How to manage stress


Stress is your body’s fight-or-flight response. You may feel extra energy surge through your body if you are in an emergency situation. You may also feel this energy if you are worried or anxious about something.

Situations that trigger stress can be found in many places: home, work, school, family, friends or traffic. Time demands and pressures will take a toll on you physically and emotionally. Stress can give you health problems or make an existing problem worse.

Death, divorce, marriage, job loss or change, financial problems, family illness, moving or having a baby can cause high levels of stress.

So, too, can the little, aggravating situations of everyday life: standing in a long line at the grocery store with a fussy child, getting stuck in traffic or being bogged down at work while facing a deadline.

How you handle stress will have an effect on your body and emotional well-being. Stress can cause health problems if you do not learn how to deal with it.

Signs of stress

People react to stress in different ways. There are some general signs of stress:

  • constant tiredness (fatigue)
  • a change in eating habits
  • an increase in the use of alcohol, tobacco or drugs
  • a change in your usual bowel or bladder habits
  • aches or pains not caused by exercise
  • a change in your usual sleep patterns
  • emotional upsets (anger, anxiety, depression)

Tips to manage stress

  • When you are under stress, you need to take good care of yourself.
  • Eat well-balanced meals. You may have little time to grab a healthful lunch, but do not go for high-calorie, high-cholesterol fat food. Instead, pack a peanut butter sandwich, fruit and a cookie.
  • Avoid caffeine beverages such as coffee or cola. Instead, drink at least eight glasses of water each day.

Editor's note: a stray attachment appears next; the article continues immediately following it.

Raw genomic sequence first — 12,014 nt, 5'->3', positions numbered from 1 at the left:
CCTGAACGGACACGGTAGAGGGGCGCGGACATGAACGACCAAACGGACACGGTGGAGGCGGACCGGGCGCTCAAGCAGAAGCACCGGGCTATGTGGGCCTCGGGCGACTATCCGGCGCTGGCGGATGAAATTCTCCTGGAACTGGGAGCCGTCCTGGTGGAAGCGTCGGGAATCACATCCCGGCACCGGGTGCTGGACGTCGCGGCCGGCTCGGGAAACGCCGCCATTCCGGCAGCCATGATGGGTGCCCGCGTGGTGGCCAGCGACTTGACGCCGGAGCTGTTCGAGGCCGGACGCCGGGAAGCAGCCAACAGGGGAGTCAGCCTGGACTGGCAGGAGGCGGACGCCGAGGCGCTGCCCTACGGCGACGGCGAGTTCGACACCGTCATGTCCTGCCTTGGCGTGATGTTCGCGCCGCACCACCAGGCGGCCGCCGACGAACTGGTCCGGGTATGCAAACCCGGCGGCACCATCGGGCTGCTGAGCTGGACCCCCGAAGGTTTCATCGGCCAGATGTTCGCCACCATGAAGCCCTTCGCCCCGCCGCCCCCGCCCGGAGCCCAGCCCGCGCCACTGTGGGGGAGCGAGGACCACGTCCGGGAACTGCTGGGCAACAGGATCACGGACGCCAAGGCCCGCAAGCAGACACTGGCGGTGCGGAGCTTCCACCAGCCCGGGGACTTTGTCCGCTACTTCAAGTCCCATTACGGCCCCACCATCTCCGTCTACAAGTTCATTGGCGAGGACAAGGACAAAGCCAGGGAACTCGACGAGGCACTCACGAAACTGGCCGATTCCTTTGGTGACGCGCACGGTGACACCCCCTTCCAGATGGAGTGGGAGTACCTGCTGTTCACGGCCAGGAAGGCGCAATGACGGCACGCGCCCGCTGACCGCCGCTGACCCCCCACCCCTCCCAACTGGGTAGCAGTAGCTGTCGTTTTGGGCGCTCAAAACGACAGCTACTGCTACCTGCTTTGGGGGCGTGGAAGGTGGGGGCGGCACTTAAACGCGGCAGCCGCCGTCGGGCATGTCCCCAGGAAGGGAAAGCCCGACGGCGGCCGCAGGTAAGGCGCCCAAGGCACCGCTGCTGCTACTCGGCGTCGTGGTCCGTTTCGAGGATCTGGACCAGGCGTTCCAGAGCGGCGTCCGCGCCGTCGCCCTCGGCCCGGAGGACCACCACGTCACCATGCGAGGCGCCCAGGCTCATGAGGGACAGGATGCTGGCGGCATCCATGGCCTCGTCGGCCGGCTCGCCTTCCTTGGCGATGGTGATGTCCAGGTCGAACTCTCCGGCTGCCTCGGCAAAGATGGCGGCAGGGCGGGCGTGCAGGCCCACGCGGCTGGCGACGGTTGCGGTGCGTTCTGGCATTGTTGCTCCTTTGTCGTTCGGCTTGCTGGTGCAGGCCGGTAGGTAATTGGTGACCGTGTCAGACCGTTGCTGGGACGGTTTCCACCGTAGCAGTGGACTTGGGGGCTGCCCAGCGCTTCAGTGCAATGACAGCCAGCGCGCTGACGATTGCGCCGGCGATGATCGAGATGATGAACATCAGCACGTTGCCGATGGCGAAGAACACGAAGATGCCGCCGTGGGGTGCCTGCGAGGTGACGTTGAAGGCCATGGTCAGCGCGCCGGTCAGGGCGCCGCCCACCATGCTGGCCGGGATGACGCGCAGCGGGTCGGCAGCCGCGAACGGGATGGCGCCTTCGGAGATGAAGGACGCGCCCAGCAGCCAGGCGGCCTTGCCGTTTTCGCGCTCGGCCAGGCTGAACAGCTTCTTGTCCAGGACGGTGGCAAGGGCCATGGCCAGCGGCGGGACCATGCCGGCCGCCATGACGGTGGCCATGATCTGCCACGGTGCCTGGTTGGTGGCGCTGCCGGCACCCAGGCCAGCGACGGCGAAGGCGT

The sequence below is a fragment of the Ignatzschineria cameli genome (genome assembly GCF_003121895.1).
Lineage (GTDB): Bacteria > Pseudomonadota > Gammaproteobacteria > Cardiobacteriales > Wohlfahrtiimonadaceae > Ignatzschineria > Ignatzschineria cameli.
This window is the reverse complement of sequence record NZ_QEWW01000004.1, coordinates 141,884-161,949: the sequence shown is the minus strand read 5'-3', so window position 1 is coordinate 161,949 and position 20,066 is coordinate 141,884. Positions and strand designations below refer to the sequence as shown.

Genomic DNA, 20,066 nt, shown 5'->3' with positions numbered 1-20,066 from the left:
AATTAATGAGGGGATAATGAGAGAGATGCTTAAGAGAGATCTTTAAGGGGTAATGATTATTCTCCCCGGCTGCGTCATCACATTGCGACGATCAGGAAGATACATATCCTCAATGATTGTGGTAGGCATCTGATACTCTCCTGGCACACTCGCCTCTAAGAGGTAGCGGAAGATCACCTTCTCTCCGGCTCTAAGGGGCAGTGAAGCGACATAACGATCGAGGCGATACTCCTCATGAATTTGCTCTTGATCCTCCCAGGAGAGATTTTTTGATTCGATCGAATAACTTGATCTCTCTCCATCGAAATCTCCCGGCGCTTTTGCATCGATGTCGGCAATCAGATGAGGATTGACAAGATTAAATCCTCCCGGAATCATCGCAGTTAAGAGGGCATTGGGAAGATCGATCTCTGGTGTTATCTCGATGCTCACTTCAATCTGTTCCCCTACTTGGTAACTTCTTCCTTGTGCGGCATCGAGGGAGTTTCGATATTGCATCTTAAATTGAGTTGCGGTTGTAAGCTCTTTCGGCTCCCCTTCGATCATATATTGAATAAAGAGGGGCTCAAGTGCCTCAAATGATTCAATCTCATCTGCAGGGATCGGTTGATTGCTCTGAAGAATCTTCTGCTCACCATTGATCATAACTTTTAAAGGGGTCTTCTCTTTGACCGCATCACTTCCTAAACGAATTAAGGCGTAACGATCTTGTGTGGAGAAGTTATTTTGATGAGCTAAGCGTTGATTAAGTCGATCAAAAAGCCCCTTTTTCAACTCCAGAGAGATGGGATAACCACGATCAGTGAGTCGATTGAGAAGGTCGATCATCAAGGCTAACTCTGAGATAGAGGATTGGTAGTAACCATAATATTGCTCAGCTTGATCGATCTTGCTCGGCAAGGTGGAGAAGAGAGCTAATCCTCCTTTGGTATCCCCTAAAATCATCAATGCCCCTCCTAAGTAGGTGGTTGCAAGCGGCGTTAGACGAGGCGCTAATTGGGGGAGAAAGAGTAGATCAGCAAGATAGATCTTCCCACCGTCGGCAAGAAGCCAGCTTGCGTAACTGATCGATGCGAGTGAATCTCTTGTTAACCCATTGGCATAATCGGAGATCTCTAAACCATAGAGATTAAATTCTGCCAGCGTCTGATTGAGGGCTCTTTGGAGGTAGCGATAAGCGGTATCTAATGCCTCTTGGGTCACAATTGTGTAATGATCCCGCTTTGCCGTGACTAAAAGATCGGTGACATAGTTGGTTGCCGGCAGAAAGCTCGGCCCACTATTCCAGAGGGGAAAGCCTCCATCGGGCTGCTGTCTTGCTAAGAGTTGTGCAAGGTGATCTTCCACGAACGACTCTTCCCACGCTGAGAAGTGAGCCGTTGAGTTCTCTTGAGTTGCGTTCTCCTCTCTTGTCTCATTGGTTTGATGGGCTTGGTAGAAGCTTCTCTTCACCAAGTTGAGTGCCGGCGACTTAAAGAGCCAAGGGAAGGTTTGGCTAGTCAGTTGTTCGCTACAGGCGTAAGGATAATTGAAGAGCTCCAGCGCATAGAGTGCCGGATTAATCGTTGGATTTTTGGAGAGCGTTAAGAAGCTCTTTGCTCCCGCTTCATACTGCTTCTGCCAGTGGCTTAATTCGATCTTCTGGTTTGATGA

• Do not smoke or chew smokeless tobacco. The harmful effects of tobacco will do your body no good.
  • Get plenty of rest. Your body and mind need to “reenergize” each night. In the morning, you should feel relaxed and fresh. Get enough sleep to feel rested and refreshed each morning.
  • Do some type of physical activity each day. You do not need to do heavy workouts at a gym. Go for a walk or bike ride, swim, join a dance class or do stretching exercises.
  • Meditate to focus on something relaxing, not stressful. Think of a peaceful place and go there in your mind.
  • Ask for help if you cannot handle your work load or home duties. There is no shame in admitting you need help.
  • Let go of the things you cannot change.
  • Write down what causes you stress. Also write down how you handle each situation.
  • Avoid as much stress as you can. Try not to drive in rush-hour traffic and avoid situations that make you feel anxious or emotionally drained.
  • Schedule things you enjoy (taking a bubble bath, visiting or calling a friend, reading or watching sports).
  • Take a break. Sit back and take a few deep breaths. Think through your situation.
  • Do relaxation exercises.

Tense-and-release relaxation exercises

  • Find a comfortable position on the floor.
  • Use pillows to support your head and legs.
  • Keep all of your joints flexed and supported.
  • Do not rest one body part on another.
  • Take a deep breath and relax.
  • Tighten the muscles of your forehead. Release.
  • Focus your eyes. Release.
  • Clench your teeth. Release.
  • Tighten your jaw. Release.
  • Draw your shoulders up toward your ears. Release.
  • Make fists and straighten your elbows. Release. 
  • Take a deep breath, expand your chest and hold. Release.
  • Tighten your abdominal muscles. Release.
  • Squeeze your buttocks together. Release.
  • Tighten your pelvic muscles. Release.
  • Tighten your thighs. Release.
  • Tighten your calves. Release.
  • Point your toes toward your nose. Release.
  • Tighten everything. Release.
  • Let your entire body relax.
  • Breathe deeply in a rhythm.
  • Rest this way for a few minutes.
  • Get up slowly and gently.

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